Does the force majeure clause broadly cover events caused by conditions beyond the reasonable control of the performing party without enumerating specific events? No ☐ Yes ☐ If yes, proceed to Step 2. Inquiry should also be made into what additional elements a party may need to demonstrate based on the applicable law. Some courts may require a party invoking a force majeure provision to demonstrate that the triggering event was beyond its control and without its fault or negligence and that it made efforts to perform its contractual duties despite the occurrence of the event.
Does the force majeure clause specifically reference an “epidemic,” “pandemic,” “disease outbreak,” or “public health crisis”? No ☐ Yes ☐ If yes, proceed to Step 2. Inquiry should also be made into what additional elements a party may need to demonstrate based on the applicable law. Some courts may require a party invoking a force majeure provision to demonstrate that the triggering event was beyond its control and without its fault or negligence and that it made efforts to perform its contractual duties despite the occurrence of the event.
Does the force majeure clause refer specifically to “acts of civil or military authority,” “acts, regulations, or laws of any government,” or “government order or regulation”? No ☐ Yes ☐ If yes, proceed to Step 2. Inquiry should also be made into what additional elements a party may need to demonstrate based on the applicable law. Some courts may require a party invoking a force majeure provision to demonstrate that the triggering event was beyond its control and without its fault or negligence and that it made efforts to perform its contractual duties despite the occurrence of the event.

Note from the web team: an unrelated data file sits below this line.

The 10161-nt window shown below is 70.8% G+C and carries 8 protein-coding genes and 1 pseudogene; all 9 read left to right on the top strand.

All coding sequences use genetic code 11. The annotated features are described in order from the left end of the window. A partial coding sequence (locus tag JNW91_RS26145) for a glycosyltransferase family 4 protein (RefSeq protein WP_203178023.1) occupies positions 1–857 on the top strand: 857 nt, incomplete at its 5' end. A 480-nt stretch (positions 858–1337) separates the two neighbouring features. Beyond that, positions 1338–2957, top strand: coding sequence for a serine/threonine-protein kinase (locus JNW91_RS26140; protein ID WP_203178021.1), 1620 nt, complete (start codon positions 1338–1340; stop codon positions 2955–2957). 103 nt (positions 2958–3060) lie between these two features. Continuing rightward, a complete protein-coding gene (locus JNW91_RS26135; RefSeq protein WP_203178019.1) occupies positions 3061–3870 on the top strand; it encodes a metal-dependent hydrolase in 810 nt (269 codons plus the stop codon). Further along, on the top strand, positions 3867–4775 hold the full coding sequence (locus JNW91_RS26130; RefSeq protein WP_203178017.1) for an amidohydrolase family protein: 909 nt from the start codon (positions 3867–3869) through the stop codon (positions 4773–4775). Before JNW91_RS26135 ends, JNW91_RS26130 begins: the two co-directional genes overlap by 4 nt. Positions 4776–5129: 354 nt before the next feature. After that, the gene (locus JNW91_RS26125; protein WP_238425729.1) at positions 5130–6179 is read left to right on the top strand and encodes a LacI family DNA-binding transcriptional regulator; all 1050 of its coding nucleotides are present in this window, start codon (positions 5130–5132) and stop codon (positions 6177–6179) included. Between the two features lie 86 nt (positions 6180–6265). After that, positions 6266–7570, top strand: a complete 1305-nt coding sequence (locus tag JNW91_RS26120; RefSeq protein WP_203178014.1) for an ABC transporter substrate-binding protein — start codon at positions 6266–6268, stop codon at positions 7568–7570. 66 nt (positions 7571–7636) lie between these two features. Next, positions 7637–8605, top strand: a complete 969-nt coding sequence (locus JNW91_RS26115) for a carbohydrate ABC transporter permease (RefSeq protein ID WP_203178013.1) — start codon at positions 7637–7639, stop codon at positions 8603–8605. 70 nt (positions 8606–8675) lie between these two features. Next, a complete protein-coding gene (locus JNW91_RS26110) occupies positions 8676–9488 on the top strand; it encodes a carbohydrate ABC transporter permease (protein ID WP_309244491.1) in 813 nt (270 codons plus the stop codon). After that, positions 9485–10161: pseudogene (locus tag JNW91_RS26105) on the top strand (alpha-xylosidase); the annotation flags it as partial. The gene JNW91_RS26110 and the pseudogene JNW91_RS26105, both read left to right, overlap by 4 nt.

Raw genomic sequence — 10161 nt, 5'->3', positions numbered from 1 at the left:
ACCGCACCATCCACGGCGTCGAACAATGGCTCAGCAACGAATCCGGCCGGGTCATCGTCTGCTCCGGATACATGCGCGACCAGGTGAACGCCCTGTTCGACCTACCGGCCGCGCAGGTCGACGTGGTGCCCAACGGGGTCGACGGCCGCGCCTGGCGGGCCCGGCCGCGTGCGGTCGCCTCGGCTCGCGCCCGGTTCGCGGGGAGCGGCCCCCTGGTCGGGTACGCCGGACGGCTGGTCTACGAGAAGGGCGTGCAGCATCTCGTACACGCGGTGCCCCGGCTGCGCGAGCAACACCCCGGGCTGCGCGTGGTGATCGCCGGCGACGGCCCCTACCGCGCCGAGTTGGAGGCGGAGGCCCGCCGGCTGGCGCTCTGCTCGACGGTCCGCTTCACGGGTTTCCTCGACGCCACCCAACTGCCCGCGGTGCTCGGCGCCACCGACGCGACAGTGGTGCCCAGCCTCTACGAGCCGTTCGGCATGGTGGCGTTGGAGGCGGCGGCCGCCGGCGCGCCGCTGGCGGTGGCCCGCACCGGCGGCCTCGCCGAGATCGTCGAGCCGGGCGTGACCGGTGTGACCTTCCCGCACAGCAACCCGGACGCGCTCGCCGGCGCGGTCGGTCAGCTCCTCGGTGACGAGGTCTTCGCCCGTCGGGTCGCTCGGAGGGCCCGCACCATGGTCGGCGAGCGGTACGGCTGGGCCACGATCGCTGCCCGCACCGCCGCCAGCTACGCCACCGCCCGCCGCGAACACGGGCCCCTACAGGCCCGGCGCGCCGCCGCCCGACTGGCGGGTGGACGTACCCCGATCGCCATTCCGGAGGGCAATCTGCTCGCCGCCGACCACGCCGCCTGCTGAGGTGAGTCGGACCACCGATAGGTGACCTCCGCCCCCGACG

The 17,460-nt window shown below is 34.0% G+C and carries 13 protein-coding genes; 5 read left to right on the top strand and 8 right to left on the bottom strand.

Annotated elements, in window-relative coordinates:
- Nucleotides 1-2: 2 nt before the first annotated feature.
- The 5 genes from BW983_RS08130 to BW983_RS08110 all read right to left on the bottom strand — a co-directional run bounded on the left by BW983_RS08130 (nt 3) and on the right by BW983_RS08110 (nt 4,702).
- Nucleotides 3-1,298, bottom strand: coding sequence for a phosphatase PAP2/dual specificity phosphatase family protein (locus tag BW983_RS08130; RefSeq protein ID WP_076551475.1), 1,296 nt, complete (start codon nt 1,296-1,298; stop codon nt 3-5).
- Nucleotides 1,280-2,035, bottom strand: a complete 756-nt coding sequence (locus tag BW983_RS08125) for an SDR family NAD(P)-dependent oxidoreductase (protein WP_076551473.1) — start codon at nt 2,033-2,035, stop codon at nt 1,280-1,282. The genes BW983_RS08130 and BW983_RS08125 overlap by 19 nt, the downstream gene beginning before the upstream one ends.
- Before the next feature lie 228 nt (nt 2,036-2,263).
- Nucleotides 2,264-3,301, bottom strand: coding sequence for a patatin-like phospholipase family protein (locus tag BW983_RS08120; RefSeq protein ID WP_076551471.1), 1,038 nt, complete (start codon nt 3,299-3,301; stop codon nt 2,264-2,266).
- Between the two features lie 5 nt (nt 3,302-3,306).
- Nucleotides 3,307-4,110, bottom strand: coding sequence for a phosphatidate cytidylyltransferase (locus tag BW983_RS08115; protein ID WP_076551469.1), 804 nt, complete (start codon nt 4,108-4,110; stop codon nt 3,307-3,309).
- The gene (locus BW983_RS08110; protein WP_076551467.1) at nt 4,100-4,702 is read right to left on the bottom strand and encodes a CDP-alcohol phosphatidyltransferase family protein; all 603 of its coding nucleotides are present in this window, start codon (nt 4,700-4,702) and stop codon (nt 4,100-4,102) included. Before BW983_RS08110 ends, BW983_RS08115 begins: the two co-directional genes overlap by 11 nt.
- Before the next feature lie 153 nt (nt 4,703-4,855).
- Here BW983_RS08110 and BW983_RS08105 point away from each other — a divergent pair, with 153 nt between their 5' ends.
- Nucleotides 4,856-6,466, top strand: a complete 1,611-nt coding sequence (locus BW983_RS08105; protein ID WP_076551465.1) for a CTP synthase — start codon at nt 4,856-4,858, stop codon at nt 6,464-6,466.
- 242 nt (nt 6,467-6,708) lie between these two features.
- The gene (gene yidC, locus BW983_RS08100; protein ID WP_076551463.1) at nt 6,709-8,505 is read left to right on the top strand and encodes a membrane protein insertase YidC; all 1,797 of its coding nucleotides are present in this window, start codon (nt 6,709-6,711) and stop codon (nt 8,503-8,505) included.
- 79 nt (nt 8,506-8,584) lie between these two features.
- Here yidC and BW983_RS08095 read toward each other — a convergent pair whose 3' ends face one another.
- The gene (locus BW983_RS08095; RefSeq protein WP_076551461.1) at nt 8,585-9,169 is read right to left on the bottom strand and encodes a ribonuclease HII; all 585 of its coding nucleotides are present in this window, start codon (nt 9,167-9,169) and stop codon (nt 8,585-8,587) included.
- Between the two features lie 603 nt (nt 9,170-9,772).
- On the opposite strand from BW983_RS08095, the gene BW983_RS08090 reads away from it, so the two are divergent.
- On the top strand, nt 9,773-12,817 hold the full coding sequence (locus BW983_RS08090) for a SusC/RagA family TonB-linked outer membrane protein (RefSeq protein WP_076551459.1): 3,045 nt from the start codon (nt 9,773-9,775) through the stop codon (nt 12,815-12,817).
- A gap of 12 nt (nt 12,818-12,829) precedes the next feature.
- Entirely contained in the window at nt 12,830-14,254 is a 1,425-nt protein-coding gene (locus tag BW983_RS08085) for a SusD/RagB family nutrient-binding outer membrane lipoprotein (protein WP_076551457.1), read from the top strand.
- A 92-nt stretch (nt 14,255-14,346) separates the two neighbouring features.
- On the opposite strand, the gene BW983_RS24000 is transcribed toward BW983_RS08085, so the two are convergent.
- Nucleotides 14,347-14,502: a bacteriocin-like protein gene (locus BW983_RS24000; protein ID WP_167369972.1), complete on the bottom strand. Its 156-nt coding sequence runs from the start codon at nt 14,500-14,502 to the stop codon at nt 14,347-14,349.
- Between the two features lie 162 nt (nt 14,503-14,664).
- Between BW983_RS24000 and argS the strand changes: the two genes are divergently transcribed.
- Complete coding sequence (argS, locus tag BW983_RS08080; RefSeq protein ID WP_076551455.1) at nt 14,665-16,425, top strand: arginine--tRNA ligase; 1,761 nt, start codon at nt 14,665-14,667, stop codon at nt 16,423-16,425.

Does the force majeure clause cover only “acts of God”? No ☐ Yes ☐ If yes, under leading current case law, the force majeure clause may not have been triggered by the current pandemic. Many courts have interpreted the phrase “act of God” in a force majeure clause in a limited manner, encompassing only natural disasters like floods, earthquakes, volcanic eruptions, tornadoes, hurricanes, and blizzards. The common law doctrine of impossibility or commercial impracticability may still apply, depending on the jurisdiction.
Does the force majeure clause have a catchall provision that covers “any other cause whatsoever beyond the control of the respective party” and contains an enumeration of specific events that otherwise do not cover the current situation? No ☐ Yes ☐ If yes, the force majeure clause may not have been triggered because courts generally interpret force majeure clauses narrowly and will not construe a general catch-all provision to cover externalities that are unlike those specifically enumerated in the balance of the clause. But depending on the jurisdiction, courts may look at whether the event was actually beyond the parties’ reasonable control and unforeseeable and the common law doctrine of impossibility or commercial impracticability may still apply, depending on the jurisdiction.

Step 2. What is the standard of performance?